In a bid to capture more location data from its users, the latest version of Instagram’s photo-sharing app has introduced a new feature called Photo Maps, a kind of digital photo album organized according to where in the world snapshots were taken.
“The vision is to make geo-data more prevalent and have users produce more of this data,” said Instagram CEO Kevin Systrom, whose company Facebook agreed to purchase for $1 billion. “We want 90 percent of photos to be geo-tagged because we can do more powerful things with that data.”
The chronological feed of photos shown on Instagram users’ profiles will be supplemented with an interactive map, a.k.a. the Photo Map, that highlights where each image was taken, right down to a specific neighborhood or even venue, if a user has chosen to geo-tag his or her picture. Any previously uploaded pictures that were tagged with location information can be added to this “geographic” album.
Photo Maps offers a little something for everyone. Instagrammers who post location information with their snapshots are rewarded with a more beautiful and orderly way of organizing their images. Though Instagram has always allowed users to geo-tag photos, with Photo Maps, the app has finally given them an incentive to do so.
Instagram in turn gets to learn more about the people using its service, and amass valuable location data it could harness to provide services to third-party companies, from advertisers to media organizations seeking photos from a particular place. Already, Instagram can use location data to see hotspots of activity around the world and detect major events based on spikes in photo uploads from a specific region, Systrom noted. And unlike other check-in services, Instagram has the ability to match location data with images. While Foursquare lets users tell the world where they are, with Instagram they can broadcast where they are, what they’re doing there and what it looks like. Foursquare should be especially wary as Instagram’s most recent release lets users identify the specific place — “Central Park,” “Cafe Clun” — the photo was shot.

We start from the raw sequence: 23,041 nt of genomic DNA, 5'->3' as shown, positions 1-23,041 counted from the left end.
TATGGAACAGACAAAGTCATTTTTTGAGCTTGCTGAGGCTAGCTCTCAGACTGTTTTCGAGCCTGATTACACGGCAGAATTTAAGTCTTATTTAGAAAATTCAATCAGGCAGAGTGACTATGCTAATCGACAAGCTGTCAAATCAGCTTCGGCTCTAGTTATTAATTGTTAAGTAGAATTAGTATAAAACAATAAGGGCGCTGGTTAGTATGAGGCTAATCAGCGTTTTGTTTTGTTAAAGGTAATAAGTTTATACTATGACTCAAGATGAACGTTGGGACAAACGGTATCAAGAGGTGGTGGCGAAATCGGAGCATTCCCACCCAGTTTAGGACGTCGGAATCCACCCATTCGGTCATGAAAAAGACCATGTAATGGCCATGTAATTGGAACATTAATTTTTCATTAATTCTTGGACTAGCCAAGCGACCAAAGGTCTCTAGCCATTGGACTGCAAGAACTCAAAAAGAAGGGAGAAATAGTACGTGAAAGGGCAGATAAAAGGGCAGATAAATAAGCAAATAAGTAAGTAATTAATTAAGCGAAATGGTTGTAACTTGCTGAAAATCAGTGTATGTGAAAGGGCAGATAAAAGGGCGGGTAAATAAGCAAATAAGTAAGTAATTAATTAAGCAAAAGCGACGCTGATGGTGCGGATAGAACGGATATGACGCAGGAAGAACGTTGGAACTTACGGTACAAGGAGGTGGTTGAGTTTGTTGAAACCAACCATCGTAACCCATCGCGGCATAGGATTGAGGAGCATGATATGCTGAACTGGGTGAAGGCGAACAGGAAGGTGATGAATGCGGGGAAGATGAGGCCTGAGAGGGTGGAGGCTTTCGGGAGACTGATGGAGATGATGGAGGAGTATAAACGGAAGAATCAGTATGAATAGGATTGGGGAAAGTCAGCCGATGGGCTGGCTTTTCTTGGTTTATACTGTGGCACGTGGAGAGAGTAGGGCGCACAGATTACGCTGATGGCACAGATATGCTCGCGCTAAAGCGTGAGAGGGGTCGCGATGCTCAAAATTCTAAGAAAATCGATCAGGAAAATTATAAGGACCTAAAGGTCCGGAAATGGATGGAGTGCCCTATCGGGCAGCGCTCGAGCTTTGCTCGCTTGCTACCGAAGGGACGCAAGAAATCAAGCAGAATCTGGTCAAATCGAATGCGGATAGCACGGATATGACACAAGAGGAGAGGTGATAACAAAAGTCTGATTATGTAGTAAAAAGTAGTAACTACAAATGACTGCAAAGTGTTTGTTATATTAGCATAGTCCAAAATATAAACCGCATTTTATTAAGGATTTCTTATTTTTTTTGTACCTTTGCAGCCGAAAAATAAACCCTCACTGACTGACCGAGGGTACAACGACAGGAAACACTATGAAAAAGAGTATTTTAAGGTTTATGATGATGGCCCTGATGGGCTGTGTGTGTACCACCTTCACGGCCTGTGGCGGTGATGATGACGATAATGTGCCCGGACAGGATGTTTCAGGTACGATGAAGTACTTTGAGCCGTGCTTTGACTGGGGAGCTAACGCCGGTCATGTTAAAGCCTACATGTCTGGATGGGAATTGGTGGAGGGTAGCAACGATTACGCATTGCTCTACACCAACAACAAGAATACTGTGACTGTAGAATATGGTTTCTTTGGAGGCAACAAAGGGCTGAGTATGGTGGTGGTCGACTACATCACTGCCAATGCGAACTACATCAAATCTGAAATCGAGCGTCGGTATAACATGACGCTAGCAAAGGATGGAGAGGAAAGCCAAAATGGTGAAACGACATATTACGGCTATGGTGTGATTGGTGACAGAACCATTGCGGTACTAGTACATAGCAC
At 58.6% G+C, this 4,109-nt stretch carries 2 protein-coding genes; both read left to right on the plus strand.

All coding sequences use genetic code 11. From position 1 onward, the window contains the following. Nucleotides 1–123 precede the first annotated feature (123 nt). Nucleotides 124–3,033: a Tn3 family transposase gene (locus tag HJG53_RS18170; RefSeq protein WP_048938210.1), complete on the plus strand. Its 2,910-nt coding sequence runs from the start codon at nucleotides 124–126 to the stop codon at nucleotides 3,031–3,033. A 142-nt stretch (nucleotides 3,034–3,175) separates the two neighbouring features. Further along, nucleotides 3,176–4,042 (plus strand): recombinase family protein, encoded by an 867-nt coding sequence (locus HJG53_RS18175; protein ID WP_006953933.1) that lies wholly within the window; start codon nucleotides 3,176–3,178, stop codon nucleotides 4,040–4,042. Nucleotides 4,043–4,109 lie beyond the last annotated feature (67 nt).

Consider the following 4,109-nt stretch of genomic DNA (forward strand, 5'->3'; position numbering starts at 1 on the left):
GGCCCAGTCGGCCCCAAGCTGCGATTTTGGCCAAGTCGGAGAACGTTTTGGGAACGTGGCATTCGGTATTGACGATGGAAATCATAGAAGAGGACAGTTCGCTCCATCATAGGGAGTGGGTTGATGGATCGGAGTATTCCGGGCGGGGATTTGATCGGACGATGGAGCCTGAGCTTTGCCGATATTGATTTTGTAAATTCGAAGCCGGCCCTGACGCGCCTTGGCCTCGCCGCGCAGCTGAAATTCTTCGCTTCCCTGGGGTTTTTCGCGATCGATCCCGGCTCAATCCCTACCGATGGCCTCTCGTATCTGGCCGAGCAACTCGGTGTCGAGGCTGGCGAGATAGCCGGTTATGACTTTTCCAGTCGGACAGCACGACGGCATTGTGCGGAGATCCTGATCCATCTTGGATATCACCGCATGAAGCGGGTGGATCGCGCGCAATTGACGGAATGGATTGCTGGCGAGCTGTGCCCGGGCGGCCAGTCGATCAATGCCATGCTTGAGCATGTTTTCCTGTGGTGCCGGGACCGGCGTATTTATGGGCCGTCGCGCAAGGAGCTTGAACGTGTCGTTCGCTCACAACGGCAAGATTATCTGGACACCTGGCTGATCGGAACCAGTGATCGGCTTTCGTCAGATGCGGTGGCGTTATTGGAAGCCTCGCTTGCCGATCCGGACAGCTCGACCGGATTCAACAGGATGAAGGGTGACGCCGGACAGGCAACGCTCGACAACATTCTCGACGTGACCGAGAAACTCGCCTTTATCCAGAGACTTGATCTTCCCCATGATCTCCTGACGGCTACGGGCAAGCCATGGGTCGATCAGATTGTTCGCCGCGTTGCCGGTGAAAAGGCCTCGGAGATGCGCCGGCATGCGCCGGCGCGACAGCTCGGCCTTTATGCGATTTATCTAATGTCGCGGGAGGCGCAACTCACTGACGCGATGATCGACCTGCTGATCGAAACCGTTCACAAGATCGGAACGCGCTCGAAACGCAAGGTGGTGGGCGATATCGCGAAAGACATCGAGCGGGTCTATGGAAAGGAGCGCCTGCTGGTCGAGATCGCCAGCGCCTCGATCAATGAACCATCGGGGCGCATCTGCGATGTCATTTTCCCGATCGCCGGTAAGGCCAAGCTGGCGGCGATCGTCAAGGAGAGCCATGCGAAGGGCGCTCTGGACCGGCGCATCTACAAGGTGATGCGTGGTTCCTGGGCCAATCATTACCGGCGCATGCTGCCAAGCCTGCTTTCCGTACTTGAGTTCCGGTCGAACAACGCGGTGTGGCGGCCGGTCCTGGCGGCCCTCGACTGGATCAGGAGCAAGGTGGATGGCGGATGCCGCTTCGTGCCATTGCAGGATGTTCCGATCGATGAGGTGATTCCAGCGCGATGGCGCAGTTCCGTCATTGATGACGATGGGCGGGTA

“We want to make a concerted bet on the fact that geographic data and maps are the biggest things that will happen to Instagram in the next few years,” Systrom said. “We want to allow you to tune into anything in the world. We can only do that if we know where photos were taken.”
The new tool also marks a leap into the past by a company known for sharing photos in the present. Instagram’s real-time feed of photos isn’t going away. But it will be supplemented by a more static interface where past activity resides. By moving beyond a feed to create photo-based profiles for its users, Instagram is expanding from the moment business into the memory business.
“It’s a totally different mode of browsing. It’s no longer just ‘what’s happening right now in all these peoples’ lives?’ but, ‘I’m interested in this person, let me understand their photos in a new way and see them through where they are in the world,’” Systrom said. “You can explore and get a different sense of what this person is about.”
Instagram 3.0 includes updates to the photo upload tool (a bigger box for captions); the grid of photos shown on location pages, profiles and hashtag pages (images will be bigger and will load more automatically as a user scrolls down); and the all-around speediness of the app
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